The over-arching strategy that Nkrumah employed throughout the education system to ensure political stability was to try to eliminate tribalism: he wanted to ensure that the citizens of Ghana had a primary loyalty to the nation-state rather than to their local regions (Fuller 2014: 29-33). Nkrumah saw that national unity was essential for the modernization and industrialization of the country. Nkrumah and the CPP criticized the power of local chiefs as undemocratic, and acts were passed in 1958 and 1959 to reduce their powers (Arhin, 1992). Nkrumah also banned tribal flags, and instead tried to promote the use of the new Ghanaian national flag. He took many measures to ensure that he was perceived as representing the entire country, for example, he wore a traditional northern robe, fugu, but wore Kente cloth, from the south of the country, during ceremonies (Arhin, 1992). Nkrumah was a careful architect of a new Ghanaian identity; Anderson compares the nations such as Nkrumah’s Ghana to an ‘imagined political community’, arguing that all national communities are ‘imagined’ because the individuals within even the smallest nations will not have knowledge of most of their fellow-members, yet within each individual dwells the image of their communism (Anderson 1991). May is correct to assert that this does not mean that the national identity is imaginary, but rather indicates that all large-scale collective identities have to be cultivated and promoted (May, 2012: 70), as Nkrumah specifically did through measures such as the creation of the Young Pioneers Movement, a national organization with regional sections which promoted nationalism and also a pan-African consciousness in the Ghanaian youth (Bush & Saltarelli, 2000).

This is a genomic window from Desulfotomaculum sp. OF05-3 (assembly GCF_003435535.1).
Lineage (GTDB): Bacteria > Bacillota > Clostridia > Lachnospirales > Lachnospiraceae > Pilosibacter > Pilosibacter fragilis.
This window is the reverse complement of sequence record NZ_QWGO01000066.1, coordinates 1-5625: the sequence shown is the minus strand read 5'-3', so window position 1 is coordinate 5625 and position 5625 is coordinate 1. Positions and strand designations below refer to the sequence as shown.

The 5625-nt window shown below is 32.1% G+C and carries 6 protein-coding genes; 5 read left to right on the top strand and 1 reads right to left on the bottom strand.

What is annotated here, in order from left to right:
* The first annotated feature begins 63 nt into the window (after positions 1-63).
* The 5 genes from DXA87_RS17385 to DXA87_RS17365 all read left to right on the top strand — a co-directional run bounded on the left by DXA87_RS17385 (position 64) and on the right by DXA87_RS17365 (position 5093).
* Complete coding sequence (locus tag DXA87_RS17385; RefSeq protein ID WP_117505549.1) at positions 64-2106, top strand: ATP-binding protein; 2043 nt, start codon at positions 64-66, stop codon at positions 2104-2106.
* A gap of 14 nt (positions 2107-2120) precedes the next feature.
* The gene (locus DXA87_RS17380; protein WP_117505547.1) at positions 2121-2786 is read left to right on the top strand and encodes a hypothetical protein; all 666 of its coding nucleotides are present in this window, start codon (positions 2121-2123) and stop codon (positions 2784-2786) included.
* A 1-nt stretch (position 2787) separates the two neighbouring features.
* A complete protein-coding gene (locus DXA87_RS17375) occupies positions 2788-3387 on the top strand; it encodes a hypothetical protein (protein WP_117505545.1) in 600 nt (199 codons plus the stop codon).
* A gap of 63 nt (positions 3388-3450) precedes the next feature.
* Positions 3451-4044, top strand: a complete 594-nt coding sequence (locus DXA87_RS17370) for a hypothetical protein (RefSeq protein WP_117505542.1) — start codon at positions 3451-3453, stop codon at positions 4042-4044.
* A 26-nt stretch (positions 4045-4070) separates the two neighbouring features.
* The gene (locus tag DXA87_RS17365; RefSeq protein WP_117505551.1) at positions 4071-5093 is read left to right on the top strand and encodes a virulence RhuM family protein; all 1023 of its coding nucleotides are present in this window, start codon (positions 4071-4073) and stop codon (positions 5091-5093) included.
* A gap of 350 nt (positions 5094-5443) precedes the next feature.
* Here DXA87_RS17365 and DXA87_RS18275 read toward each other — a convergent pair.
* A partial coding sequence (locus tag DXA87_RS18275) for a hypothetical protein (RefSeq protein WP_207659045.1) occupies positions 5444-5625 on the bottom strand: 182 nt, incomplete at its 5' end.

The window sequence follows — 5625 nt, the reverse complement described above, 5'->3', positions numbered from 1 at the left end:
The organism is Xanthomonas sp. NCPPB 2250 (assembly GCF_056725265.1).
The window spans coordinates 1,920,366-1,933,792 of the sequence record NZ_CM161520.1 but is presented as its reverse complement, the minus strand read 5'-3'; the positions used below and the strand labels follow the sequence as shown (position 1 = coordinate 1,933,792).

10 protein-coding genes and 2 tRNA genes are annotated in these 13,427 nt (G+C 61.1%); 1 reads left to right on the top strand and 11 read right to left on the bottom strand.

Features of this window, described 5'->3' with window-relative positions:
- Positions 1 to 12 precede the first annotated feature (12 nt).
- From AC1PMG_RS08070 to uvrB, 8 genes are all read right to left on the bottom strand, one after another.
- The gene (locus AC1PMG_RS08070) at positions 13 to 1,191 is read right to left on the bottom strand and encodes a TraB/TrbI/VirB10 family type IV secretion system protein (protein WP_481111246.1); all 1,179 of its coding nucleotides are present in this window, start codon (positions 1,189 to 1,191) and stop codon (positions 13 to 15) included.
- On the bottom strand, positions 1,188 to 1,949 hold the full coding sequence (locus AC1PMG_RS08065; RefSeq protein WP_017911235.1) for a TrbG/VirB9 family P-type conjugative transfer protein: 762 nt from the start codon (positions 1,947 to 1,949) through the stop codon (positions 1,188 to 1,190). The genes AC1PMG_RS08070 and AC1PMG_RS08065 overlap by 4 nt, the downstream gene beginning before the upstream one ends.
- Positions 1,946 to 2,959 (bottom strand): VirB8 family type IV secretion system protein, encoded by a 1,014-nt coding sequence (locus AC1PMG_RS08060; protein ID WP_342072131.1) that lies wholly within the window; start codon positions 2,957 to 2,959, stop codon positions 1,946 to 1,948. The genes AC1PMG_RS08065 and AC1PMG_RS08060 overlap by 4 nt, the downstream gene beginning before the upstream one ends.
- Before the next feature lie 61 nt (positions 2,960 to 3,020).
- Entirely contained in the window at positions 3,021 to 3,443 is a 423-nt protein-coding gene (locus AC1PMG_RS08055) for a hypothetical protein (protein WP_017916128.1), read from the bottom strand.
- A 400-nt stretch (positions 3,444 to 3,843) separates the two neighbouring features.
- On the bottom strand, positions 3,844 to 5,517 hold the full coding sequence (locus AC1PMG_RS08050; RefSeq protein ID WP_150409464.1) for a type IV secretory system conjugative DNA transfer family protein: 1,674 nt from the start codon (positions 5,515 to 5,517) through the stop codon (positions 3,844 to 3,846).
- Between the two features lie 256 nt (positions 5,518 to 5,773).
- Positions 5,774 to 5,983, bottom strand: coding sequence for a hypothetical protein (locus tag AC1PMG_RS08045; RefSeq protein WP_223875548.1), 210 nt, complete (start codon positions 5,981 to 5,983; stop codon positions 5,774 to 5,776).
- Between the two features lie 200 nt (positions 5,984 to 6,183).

Durkheim notes that education is a ‘pivotal agency’ in the formation of societal values because society cannot exist without a significant degree of homogeneity (Durkheim, 1956:50; May, 2002: 175). Integrating different regions through a common set of values has long been seen as vital to political stability (Bush and Saltarelli, 2000). In Gourevitch’s work on the Rwandan genocide, it is seen as a vital sign of progress, when, in the closing chapter, a group of female students are attacked at the school in Kibuye by a Hutu Power group of militants, and they are asked to divide themselves between ‘Hutu’ and ‘Tutsi’, that they refuse proclaiming themselves to be ‘simply Rwandas’ (Gourevitch, 1998).